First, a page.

Hollywood's most glamorous studio prepares to sell up

The home of Tom and Jerry, James Bond and classic musicals is laden with nearly $4bn debt
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The Independent Culture

Metro-Goldwyn-Mayer, once the most powerful and prestigious film studio in all Hollywood, is looking for a buyer to bail it out of nearly $4bn (£2.4bn) of debt. The company that gave the world Tom and Jerry cartoons, The Wizard of Oz, and a host of other classic musicals has said it has begun to explore a "potential sale".

The decision is a reversal of a refusal to sell a year ago. But, according to a studio source, it came after a conference call on Friday between MGM vice chairman, restructuring guru Stephen Cooper, and the company's 140 lenders, who are owed $3.7bn (around £2.1bn) in bonds maturing in 2012. In a statement, MGM said it has been granted a respite from interest fee payments until 31 January 2010. This will allow MGM to complete three movies currently in the pipeline: Hot Tub Time Machine, Red Dawn, and The Zookeeper.

It is all a far cry from the days when the studio's lion logo before the opening credits was a guarantee of the best in big-screen entertainment. Founded in 1924 following the merger of Metro Pictures, Goldwyn Pictures, and Louis B Mayer Company, MGM's heyday was between the 1930s and 1950s, when it created some of the most celebrated movies of all time, including The Wizard of Oz, Gone with the Wind, Singin' in the Rain, and Gigi. The studio's golden age was Hollywood's, too, boasting as it did the real top names in the town. Visitors to the studio's commissary (restaurant), were liable to see Joan Crawford tucking into a sandwich while chatting to a Clark Gable – still in costume – and, somewhere out of view, a teenage Judy Garland would be popping the pills that kept her weight down.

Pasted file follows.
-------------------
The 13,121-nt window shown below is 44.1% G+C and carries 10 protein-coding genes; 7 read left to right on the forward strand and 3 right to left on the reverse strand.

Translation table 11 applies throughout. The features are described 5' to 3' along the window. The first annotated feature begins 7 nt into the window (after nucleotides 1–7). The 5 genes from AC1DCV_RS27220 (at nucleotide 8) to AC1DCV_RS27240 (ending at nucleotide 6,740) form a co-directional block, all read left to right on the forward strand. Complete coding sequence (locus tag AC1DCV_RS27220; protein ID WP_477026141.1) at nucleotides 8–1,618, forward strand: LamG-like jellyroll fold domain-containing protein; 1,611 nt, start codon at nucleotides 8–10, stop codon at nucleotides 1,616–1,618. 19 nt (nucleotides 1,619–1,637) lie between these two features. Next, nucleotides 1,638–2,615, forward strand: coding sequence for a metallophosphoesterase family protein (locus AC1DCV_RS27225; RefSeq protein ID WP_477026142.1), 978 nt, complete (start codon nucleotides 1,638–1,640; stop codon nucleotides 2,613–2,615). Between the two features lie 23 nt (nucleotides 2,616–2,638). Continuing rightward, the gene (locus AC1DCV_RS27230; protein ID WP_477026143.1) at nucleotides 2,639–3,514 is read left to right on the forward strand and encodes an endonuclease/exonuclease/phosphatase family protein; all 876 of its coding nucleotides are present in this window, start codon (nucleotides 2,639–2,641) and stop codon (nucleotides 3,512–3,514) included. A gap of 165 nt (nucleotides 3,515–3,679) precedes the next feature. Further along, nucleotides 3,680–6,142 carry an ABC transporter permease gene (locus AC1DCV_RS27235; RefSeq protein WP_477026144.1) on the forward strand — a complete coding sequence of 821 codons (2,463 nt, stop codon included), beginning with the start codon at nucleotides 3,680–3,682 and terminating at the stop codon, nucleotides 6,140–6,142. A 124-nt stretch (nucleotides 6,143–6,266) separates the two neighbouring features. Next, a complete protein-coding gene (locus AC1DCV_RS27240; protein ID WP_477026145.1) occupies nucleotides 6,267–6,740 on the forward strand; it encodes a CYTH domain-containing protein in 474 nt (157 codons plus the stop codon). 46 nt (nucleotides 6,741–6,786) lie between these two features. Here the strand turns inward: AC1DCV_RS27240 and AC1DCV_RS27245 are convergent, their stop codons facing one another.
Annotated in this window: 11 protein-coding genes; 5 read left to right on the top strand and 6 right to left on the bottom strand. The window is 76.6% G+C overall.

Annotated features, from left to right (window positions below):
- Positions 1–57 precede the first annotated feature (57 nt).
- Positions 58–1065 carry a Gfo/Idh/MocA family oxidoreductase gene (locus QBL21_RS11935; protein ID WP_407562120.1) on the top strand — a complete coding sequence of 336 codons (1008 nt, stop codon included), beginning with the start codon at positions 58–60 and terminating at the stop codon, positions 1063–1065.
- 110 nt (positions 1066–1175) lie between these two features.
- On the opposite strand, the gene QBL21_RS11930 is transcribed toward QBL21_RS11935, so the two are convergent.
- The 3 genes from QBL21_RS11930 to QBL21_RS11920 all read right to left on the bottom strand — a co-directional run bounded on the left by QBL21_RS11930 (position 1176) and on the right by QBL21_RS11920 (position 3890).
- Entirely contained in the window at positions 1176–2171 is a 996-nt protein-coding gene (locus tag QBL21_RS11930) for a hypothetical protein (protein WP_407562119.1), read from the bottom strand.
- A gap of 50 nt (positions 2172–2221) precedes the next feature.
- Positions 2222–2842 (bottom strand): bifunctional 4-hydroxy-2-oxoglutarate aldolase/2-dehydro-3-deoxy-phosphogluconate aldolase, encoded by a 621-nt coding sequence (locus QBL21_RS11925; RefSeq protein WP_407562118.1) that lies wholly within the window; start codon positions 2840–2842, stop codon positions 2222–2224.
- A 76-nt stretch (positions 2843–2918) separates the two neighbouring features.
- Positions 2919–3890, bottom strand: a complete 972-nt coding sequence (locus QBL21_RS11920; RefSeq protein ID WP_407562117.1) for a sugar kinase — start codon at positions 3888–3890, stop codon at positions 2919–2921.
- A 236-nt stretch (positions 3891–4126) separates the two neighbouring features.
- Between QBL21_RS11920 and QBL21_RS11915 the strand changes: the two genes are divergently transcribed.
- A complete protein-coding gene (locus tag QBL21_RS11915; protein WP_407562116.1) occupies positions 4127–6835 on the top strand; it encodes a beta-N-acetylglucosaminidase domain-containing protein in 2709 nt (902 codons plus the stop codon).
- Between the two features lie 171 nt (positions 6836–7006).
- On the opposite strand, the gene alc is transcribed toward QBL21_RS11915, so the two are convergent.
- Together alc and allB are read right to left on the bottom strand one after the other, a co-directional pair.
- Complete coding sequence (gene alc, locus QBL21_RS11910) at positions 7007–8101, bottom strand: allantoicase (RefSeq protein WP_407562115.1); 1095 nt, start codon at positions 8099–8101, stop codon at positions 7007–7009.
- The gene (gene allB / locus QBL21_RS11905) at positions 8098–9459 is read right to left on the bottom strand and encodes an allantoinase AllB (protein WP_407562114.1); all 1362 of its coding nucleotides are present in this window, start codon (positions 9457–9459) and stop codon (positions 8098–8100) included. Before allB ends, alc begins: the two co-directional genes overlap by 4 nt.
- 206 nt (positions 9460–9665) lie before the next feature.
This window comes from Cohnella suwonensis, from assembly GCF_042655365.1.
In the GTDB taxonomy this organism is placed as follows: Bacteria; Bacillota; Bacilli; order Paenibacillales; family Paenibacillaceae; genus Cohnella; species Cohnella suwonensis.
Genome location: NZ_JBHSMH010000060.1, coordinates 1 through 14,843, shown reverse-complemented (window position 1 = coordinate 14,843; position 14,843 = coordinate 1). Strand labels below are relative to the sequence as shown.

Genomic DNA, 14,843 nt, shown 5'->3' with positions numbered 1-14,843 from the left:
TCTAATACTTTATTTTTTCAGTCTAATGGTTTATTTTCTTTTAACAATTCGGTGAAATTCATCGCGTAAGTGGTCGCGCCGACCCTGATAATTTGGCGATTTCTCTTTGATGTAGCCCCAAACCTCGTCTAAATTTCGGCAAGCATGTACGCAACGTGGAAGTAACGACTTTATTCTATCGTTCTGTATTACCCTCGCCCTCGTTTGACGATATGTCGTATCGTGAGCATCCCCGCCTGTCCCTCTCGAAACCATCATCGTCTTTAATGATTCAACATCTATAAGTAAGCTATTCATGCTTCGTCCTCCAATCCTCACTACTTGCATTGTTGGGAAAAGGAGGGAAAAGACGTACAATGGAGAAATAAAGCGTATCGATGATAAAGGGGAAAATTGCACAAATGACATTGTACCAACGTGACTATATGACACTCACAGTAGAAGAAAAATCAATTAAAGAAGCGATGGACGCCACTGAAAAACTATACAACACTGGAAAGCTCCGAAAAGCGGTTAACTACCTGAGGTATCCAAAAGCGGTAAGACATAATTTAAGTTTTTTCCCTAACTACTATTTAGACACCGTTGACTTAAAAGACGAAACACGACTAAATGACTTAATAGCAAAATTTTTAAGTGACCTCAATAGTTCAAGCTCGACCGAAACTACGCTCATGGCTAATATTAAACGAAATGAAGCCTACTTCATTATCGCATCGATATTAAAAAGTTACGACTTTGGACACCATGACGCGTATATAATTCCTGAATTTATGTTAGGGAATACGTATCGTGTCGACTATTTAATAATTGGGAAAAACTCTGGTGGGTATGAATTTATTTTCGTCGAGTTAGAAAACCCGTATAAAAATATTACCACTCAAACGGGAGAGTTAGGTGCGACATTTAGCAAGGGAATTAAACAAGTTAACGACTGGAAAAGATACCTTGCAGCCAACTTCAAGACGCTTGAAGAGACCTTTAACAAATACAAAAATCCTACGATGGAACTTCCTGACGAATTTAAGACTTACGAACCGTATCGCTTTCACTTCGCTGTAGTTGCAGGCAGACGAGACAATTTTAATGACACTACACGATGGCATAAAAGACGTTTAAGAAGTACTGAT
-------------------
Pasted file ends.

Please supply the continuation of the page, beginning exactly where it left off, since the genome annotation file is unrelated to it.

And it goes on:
But, during the 1960s, studio profits began to decline, and a series of mergers, takeovers and sales left MGM heavily in debt. DVD sales, which it depends on for a huge proportion of its income, have seen a sharp decline in recent years, and MGM's latest release, a remake of the 1980 musical Fame, did poorly in the cinemas, making just $42m worldwide to date.

The company's most valuable asset is its library of 4,000 movie and television shows, including Rocky and Dances WithWolves, but a drop in DVD sales has slashed profits. It also owns subsidiary United Artists, headed by Tom Cruise, whose film Valkyrie grossed nearly $200m worldwide last year.

Financial adviser Moelis & Co is now expected to send out nondisclosure agreements and detailed financial information to interested parties next week. Potential buyers include Time Warner Inc, the parent of the Warner Bros studio, and News Corp, home of 20th Century Fox. But other media moguls have also expressed interest. On Thursday, Michael Burns, Vice Chairman of Lions Gate Entertainment Corporation, said his company was interested. He said: "They have fantastic franchises like James Bond, they have half of The Hobbit. Of course it's interesting to us."

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